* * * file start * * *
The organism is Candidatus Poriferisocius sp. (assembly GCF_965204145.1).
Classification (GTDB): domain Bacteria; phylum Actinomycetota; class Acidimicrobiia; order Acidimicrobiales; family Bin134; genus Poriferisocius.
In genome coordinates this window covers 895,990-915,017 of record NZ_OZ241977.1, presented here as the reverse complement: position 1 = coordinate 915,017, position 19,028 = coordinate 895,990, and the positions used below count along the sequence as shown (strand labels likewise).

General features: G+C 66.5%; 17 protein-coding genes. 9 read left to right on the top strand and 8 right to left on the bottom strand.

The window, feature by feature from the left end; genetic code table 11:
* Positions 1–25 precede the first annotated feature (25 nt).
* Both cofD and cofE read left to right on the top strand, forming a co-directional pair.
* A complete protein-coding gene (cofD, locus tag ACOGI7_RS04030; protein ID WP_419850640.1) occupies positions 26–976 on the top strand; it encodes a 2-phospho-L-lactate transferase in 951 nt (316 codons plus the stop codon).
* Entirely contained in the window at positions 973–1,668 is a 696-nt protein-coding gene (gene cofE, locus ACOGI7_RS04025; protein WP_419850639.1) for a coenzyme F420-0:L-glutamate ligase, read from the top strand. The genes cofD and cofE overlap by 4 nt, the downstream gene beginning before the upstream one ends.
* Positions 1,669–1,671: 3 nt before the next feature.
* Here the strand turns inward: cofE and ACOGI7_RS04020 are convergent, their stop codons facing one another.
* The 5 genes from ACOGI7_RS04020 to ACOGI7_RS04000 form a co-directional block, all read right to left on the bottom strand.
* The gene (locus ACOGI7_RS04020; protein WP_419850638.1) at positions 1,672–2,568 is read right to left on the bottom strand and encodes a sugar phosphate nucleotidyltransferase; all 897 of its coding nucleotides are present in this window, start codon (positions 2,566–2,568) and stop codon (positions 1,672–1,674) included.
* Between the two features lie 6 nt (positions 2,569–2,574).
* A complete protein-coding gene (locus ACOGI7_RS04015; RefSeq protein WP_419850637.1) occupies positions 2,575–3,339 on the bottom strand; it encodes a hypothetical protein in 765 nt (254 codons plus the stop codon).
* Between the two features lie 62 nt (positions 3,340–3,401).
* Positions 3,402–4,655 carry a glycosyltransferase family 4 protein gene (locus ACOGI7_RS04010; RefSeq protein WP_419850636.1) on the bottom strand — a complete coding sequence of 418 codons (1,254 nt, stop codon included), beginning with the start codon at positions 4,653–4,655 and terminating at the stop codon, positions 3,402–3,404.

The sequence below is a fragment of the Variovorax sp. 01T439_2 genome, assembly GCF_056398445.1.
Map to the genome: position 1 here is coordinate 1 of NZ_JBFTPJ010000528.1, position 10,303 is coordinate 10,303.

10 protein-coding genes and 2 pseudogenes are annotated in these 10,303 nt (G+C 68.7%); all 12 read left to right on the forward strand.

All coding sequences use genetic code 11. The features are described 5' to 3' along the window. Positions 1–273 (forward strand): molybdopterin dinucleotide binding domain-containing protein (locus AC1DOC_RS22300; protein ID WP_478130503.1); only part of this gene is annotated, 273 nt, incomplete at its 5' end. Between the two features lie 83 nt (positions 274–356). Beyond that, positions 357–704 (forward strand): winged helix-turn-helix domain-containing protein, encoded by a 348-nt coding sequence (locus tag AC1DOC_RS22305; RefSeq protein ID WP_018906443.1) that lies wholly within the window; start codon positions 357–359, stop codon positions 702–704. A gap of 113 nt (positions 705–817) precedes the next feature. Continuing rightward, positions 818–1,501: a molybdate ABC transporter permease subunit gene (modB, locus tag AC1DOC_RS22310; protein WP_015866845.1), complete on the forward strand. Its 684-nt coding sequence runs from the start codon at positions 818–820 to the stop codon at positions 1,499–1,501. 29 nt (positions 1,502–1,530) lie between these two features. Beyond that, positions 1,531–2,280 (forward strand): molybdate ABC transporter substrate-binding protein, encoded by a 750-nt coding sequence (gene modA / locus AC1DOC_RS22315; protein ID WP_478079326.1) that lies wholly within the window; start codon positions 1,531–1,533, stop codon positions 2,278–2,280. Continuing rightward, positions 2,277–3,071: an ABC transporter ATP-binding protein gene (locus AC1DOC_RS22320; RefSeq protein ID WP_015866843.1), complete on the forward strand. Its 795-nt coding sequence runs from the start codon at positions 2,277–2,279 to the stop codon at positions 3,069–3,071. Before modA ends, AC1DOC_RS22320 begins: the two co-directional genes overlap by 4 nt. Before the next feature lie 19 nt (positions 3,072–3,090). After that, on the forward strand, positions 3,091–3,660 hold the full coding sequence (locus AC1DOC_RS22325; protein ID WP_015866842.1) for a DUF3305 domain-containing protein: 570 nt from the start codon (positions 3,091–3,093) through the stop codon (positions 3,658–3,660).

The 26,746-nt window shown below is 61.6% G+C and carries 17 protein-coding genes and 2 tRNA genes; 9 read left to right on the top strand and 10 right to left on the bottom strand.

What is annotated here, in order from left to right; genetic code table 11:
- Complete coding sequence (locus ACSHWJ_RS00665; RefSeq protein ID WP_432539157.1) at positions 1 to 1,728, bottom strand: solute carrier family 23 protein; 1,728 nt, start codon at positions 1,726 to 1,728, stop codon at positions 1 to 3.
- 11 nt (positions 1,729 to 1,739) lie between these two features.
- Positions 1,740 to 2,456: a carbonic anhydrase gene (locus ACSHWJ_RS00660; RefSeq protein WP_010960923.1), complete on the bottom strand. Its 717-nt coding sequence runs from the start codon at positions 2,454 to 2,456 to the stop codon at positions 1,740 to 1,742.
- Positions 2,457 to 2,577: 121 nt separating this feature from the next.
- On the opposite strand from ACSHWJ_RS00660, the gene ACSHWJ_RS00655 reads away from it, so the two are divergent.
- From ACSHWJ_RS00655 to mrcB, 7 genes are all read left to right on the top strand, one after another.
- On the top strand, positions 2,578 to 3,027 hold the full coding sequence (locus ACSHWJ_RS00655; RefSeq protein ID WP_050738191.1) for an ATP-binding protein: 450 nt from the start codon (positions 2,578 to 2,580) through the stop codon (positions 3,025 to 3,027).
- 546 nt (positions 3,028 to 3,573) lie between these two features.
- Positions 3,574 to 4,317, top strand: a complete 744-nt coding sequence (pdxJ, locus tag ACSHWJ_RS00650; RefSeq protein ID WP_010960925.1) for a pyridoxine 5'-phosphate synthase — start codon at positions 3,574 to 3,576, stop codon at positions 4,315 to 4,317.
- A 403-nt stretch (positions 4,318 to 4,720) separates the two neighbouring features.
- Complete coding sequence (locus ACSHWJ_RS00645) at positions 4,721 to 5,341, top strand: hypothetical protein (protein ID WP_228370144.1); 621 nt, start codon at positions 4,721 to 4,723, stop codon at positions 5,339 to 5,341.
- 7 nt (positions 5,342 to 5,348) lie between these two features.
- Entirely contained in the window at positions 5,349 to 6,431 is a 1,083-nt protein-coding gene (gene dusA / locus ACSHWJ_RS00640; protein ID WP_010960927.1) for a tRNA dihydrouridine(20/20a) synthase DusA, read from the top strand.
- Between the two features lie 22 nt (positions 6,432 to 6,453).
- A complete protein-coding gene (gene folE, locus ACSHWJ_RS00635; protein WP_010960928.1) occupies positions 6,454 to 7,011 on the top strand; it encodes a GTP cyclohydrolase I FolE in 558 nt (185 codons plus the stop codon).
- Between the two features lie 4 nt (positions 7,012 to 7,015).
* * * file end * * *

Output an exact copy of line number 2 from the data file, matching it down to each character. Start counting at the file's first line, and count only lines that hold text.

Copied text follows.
Classification (GTDB): domain Bacteria; phylum Actinomycetota; class Acidimicrobiia; order Acidimicrobiales; family Bin134; genus Poriferisocius.